Haulage prices rose by 3% in September but dropped 11% year-on-year, according to the latest TEG Price Index report.

This is the largest annual decrease in haulage prices since TEG Price Index records began in January 2019, the report revealed.

The index attributes the fall to an easing of the driver shortage crisis, with the number of HGV drivers in the UK now exceeding pre-pandemic levels.

However the report reveals that despite a rise in HGV driver numbers and a recent dip in fuel costs, overall road freight prices have soared, driven by dramatic increases in courier prices, which rose 6.7% year-on-year and 2.5% month-on-month.

As a result the average overall price-per-mile has risen for the seventh successive month this year with September seeing a rise of 3.5 points (2.8%) – close to a three-year high.

Lyall Cresswell, chief executive at Transport Exchange Group and Integra, said: “While the pound’s fall is undoubtedly adding to instability and inflation, the road freight industry is in good shape to meet any upcoming challenges head on.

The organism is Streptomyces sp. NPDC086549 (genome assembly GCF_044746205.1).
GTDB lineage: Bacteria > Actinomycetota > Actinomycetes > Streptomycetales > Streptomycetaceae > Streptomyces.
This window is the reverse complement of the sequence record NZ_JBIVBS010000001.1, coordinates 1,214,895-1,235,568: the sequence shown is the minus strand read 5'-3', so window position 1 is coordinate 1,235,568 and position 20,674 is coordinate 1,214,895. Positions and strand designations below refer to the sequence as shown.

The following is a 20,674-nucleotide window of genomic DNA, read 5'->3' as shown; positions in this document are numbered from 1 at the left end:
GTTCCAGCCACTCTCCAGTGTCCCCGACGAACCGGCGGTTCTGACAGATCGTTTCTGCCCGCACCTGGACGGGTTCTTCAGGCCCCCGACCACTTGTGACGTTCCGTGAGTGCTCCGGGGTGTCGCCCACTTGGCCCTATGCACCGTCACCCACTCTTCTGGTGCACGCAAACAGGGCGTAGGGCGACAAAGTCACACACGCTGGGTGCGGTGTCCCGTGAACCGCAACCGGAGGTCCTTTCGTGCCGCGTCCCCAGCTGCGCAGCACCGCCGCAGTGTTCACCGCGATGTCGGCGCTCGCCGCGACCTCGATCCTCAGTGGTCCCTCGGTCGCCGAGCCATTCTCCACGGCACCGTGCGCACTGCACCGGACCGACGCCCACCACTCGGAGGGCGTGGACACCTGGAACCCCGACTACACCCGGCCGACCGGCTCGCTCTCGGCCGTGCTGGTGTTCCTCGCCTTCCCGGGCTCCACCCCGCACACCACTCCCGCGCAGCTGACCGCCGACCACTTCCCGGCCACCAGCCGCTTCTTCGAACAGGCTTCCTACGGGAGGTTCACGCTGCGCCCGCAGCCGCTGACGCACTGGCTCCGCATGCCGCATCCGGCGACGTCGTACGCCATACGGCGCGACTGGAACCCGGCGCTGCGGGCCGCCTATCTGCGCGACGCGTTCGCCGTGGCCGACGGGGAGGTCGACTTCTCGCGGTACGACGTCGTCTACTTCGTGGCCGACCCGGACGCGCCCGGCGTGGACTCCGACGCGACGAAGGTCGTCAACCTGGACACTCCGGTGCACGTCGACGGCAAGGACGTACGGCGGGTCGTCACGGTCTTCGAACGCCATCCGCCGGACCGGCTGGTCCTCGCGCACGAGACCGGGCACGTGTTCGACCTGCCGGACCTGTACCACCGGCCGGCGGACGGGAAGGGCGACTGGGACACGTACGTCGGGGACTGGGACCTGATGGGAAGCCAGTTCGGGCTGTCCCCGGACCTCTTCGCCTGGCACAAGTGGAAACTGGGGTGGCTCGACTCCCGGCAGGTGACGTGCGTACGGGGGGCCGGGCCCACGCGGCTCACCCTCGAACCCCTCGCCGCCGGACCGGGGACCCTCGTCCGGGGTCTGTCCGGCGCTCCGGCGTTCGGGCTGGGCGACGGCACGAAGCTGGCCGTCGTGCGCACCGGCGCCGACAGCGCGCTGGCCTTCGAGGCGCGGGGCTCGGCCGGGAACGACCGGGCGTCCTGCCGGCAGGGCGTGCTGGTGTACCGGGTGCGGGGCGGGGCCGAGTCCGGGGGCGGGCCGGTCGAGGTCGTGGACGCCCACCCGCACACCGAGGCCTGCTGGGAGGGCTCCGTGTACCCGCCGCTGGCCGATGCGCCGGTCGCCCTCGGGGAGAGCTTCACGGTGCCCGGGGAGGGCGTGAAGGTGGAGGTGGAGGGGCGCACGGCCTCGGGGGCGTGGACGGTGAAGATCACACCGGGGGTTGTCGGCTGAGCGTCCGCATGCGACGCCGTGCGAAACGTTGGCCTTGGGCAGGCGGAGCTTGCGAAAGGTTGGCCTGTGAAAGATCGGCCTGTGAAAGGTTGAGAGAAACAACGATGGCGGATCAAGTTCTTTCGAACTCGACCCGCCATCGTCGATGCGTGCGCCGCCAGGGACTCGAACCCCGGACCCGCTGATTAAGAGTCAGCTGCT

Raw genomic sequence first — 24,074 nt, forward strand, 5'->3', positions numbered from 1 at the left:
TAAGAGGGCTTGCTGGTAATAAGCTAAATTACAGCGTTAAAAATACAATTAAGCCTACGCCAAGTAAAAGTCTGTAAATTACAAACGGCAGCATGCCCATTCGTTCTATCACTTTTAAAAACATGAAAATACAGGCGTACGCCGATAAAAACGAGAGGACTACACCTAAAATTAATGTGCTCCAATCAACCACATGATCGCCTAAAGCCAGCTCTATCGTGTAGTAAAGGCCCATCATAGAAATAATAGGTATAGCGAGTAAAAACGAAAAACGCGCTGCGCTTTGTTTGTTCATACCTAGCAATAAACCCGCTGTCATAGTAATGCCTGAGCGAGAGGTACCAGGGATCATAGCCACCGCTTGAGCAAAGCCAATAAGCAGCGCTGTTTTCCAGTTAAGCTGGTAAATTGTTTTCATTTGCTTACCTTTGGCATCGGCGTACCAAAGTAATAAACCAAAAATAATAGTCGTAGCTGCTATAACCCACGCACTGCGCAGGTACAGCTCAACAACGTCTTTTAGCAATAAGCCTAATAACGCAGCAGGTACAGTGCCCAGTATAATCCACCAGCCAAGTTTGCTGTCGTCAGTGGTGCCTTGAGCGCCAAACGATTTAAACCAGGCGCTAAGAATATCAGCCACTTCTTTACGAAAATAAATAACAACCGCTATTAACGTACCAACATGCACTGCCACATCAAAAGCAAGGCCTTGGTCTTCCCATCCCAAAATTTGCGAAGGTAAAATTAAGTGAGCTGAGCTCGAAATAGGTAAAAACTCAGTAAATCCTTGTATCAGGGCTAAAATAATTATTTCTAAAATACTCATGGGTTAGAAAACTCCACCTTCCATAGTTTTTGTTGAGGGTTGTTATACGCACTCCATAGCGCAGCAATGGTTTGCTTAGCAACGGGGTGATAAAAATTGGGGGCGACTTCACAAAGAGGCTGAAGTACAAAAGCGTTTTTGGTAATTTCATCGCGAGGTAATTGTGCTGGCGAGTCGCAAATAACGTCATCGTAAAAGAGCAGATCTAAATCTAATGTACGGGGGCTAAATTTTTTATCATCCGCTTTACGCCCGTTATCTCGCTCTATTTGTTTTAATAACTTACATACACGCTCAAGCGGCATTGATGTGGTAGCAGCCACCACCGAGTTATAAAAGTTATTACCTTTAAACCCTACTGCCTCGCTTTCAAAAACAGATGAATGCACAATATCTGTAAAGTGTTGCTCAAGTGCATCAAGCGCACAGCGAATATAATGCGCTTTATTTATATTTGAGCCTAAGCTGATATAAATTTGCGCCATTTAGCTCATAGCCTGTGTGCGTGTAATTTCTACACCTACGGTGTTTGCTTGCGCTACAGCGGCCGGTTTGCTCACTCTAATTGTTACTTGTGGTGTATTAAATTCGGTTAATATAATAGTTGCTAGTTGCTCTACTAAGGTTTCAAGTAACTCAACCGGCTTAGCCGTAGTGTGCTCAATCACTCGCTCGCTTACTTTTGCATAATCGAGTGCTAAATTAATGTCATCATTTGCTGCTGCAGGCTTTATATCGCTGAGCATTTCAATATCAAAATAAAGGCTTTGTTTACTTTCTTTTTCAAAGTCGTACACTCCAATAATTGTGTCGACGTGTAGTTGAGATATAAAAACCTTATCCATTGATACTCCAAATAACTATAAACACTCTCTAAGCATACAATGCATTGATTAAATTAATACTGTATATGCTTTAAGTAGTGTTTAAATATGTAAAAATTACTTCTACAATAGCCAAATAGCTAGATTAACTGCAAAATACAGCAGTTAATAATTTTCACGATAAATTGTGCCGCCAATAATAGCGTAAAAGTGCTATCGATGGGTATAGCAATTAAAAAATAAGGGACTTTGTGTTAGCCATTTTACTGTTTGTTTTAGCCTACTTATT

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“The huge increase in driver numbers is extremely positive news. It means that operators will find it easier to deal with spikes in demand – such as the Christmas rush.

“And it’s reassuring to see haulage prices coming down. They were artificially high last year, but the situation now is much healthier.

“Much will depend on how quickly financial markets stabilise – and the transport industry will certainly be watching this closely – but the sector has shown before that it can weather any storm.”

Kirsten Tisdale, director of logistics consultants Aricia, added: “The elements of the TEG index represent the month as a whole and plainly most of September was prior to the mini-budget, so that will not have had too much impact on the current index figures.

“What businesses need, probably more than anything else, is a stable environment in which to plan and manage: stable exchange rates to buy goods and commodities, stable supply base and prices, access to a predictable volume of labour, stable interest rates to quantify investment decisions.

“To say that, there continues to be a great deal of uncertainty at the moment is to put it lightly.”